The National Crime Agency (NCA) has published its Suspicious Activity Reports (SARs) Annual Report 2019. The report shows that the number of SARs has continued to increase; an issue that prompted the Law Commission to propose a series of reforms to the SAR regime earlier this year.

There has been a 3% increase in the number of SARs received between April 2018 and March 2019, with over 478,000 SARs received. Notably, the number of Defence Against Money Laundering (DAML) SARs (i.e. consent SARs) increased by over 50%.

The amount of money denied to criminals also significantly increased; over £131m was restrained following refused DAML SARs, representing a 153% increase. The reason for the increase in the amount of restrained funds is believed to be the introduction of Account Freezing Orders and the extension of the moratorium period by the Criminal Finances Act 2017.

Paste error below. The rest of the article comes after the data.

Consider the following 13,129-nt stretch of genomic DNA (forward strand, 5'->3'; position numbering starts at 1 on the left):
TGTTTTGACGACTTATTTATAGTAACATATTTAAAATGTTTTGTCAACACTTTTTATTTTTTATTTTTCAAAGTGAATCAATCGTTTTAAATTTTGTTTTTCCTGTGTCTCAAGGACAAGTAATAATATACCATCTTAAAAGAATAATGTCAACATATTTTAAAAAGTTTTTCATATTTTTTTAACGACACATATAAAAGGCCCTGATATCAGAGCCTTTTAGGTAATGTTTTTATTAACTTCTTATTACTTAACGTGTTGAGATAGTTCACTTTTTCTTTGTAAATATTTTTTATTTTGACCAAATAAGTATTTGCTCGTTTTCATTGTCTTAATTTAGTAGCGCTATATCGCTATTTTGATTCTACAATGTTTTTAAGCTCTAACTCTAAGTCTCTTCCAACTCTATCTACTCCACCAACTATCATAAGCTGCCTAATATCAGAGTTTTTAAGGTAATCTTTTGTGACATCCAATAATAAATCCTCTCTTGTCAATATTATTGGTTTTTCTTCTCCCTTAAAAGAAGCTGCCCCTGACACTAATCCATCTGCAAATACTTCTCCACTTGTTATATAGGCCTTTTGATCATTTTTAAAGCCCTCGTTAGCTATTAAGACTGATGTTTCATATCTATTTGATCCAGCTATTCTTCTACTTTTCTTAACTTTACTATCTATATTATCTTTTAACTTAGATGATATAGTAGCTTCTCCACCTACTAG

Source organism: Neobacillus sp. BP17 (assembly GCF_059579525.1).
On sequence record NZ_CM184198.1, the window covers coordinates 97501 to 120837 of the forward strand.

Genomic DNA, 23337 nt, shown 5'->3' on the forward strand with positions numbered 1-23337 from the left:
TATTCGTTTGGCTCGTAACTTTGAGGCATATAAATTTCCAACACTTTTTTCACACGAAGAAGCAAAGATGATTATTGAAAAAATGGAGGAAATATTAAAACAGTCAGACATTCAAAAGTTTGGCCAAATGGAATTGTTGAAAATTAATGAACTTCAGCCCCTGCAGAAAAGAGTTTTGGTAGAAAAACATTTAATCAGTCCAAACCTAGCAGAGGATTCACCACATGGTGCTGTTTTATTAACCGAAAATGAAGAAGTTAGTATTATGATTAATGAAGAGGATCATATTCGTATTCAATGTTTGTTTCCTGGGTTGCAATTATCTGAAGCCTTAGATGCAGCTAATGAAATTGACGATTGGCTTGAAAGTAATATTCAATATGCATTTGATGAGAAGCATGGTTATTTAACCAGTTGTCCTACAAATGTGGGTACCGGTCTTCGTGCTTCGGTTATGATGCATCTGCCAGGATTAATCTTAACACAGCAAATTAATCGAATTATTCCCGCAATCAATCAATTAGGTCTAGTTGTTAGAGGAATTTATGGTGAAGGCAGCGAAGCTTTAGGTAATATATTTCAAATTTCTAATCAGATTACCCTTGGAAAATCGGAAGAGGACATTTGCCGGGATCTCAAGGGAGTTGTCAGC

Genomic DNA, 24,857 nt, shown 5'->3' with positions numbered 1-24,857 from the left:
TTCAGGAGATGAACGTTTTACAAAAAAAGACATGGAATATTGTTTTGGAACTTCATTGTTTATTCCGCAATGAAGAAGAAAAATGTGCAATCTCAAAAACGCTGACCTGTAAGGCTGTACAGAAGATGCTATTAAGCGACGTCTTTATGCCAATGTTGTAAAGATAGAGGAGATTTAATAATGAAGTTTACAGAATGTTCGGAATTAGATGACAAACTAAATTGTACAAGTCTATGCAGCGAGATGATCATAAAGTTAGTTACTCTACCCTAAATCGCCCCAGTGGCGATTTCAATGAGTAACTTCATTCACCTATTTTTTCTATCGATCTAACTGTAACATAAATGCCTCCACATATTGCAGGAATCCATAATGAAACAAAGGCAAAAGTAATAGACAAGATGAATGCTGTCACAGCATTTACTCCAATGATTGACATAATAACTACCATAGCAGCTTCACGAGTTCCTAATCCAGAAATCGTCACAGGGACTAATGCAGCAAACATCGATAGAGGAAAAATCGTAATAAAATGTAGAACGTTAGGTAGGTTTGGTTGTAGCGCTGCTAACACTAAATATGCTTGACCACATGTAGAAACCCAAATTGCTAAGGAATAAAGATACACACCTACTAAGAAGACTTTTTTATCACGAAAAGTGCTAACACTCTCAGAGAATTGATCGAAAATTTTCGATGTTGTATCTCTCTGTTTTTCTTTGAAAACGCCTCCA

The report also notes a change in the pattern of reporting. Reports from lawyers and accountants remain low, but the Financial Intelligence Unit (FIU) is seeing increased reporting from challenger banks and Fintech companies. As a result it plans to expand its understanding of these sectors and undertake targeted outreach to them.

Further changes may be on the cards under the Government’s Economic Crime Plan, which together with the Law Commission Report on the SARs regime sets out various proposed changes to the UK money laundering regime, including amendments to the Proceeds of Crime Act 2002 and guidance on its key provisions.

(This article was written with great assistance from Georgia Austin-Greenall, Trainee Solicitor)